Odell was afflicted with “bulbo-spinal” polio three years before a polio vaccine was discovered and largely stopped the spread of the crippling childhood disease.
Her care was provided by her parents, other family members and aides provided by a nonprofit foundation.
“Dianne was one of the kindest and most considerate people you could meet. She was always concerned about others and their well-being,” said Frank McMeen, president of the West Tennessee Health Care Foundation, which helped raise money for equipment and nursing assistance for Odell.
Odell accepted her life with grace, McMeen said.
“Everyone she encountered came to her because they cared about her,” he said, “so she grew up in her 61 years thinking every person is good.”
Odell’s iron lung, similar to those used during the U.S. polio epidemics that peaked in the 1950s, was a cylindrical chamber with a seal at the neck. She lay on her back with only her head exposed and made eye contact with visitors through an angled mirror. She operated a television set with a small blow tube and wrote on a voice-activated computer.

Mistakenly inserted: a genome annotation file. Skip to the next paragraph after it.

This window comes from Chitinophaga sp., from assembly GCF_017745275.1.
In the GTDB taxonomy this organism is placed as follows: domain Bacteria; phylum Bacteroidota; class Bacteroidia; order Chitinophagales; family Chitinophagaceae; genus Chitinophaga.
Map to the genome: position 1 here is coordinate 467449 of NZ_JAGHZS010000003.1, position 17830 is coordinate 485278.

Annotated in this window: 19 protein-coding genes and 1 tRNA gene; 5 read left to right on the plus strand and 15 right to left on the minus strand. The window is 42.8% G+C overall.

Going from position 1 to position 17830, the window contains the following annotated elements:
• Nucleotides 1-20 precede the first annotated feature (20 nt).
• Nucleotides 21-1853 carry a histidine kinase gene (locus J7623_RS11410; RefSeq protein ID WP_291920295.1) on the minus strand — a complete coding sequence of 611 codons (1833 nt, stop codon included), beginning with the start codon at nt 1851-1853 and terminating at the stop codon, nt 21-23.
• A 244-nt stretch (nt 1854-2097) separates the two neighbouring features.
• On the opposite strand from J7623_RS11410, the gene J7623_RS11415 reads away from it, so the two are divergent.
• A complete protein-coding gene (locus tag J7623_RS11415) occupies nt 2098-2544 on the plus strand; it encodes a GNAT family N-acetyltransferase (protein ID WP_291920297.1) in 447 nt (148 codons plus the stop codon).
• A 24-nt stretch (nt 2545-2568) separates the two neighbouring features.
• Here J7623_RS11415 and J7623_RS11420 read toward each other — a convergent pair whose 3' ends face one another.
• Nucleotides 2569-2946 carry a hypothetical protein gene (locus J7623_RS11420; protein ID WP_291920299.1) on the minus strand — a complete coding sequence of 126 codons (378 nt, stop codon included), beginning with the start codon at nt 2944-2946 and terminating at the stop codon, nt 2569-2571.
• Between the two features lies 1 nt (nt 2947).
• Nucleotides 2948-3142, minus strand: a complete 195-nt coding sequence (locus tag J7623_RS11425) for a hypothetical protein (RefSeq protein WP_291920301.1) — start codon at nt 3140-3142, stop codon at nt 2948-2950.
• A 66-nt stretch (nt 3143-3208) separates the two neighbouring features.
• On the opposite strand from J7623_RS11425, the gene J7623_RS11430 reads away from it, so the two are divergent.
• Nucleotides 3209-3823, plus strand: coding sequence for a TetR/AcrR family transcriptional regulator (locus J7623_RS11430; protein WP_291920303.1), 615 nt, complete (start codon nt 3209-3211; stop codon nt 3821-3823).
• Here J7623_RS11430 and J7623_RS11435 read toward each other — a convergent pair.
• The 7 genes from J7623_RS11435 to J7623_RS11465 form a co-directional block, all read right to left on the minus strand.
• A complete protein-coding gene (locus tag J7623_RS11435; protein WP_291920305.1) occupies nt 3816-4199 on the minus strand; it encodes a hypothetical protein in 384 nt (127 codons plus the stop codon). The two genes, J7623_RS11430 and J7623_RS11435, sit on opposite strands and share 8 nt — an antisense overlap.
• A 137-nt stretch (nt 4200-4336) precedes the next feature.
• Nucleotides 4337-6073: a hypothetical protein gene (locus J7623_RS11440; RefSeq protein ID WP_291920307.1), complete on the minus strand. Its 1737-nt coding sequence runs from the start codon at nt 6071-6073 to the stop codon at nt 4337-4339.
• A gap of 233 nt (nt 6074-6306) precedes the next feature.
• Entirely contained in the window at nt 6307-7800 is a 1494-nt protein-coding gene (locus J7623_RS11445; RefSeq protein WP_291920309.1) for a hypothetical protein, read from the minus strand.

The positive and negative pressures produced by the machine forced air into her lungs and then expelled it.
Iron lungs were largely replaced by positive-pressure airway ventilators in the late 1950s that give users much more freedom of movement. But a spinal deformity from the polio kept Odell from wearing a more modern portable breathing device.
Joan Headley of Post-Polio Health International in St. Louis said that about 30 people in the United States still rely on iron lungs but that few users are confined to them all the time. No one keeps records, she said, on the longest confinement.
RIP. If these good folks have their way, nobody will ever have to share her fate.
Filed under: Vaccines |